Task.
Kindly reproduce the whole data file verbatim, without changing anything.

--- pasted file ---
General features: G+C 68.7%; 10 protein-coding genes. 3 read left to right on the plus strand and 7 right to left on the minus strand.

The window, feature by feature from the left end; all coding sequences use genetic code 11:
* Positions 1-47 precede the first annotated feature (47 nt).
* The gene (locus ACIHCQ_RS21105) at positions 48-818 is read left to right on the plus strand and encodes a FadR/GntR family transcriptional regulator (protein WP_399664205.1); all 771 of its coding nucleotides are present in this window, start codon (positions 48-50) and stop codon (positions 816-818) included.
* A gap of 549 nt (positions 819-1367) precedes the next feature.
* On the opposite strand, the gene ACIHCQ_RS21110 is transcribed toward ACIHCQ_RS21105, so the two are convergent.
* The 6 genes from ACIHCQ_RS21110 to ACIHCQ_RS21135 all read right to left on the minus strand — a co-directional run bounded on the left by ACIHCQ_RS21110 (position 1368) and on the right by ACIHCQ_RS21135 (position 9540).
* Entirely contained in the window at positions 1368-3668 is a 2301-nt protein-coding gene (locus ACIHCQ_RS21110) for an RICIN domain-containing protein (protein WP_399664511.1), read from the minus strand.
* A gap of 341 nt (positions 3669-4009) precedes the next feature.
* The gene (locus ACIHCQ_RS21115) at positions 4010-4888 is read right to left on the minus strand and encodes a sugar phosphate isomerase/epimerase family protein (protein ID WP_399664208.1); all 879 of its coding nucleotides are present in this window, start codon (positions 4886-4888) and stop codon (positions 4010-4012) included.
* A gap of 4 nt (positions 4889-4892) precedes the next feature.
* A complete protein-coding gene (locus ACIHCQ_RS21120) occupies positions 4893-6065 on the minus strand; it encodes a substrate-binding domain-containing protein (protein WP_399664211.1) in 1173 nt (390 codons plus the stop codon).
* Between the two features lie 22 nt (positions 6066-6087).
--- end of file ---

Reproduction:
General features: G+C 68.7%; 10 protein-coding genes. 3 read left to right on the plus strand and 7 right to left on the minus strand.

The window, feature by feature from the left end; all coding sequences use genetic code 11:
* Positions 1-47 precede the first annotated feature (47 nt).
* The gene (locus ACIHCQ_RS21105) at positions 48-818 is read left to right on the plus strand and encodes a FadR/GntR family transcriptional regulator (protein WP_399664205.1); all 771 of its coding nucleotides are present in this window, start codon (positions 48-50) and stop codon (positions 816-818) included.
* A gap of 549 nt (positions 819-1367) precedes the next feature.
* On the opposite strand, the gene ACIHCQ_RS21110 is transcribed toward ACIHCQ_RS21105, so the two are convergent.
* The 6 genes from ACIHCQ_RS21110 to ACIHCQ_RS21135 all read right to left on the minus strand — a co-directional run bounded on the left by ACIHCQ_RS21110 (position 1368) and on the right by ACIHCQ_RS21135 (position 9540).
* Entirely contained in the window at positions 1368-3668 is a 2301-nt protein-coding gene (locus ACIHCQ_RS21110) for an RICIN domain-containing protein (protein WP_399664511.1), read from the minus strand.
* A gap of 341 nt (positions 3669-4009) precedes the next feature.
* The gene (locus ACIHCQ_RS21115) at positions 4010-4888 is read right to left on the minus strand and encodes a sugar phosphate isomerase/epimerase family protein (protein ID WP_399664208.1); all 879 of its coding nucleotides are present in this window, start codon (positions 4886-4888) and stop codon (positions 4010-4012) included.
* A gap of 4 nt (positions 4889-4892) precedes the next feature.
* A complete protein-coding gene (locus ACIHCQ_RS21120) occupies positions 4893-6065 on the minus strand; it encodes a substrate-binding domain-containing protein (protein WP_399664211.1) in 1173 nt (390 codons plus the stop codon).
* Between the two features lie 22 nt (positions 6066-6087).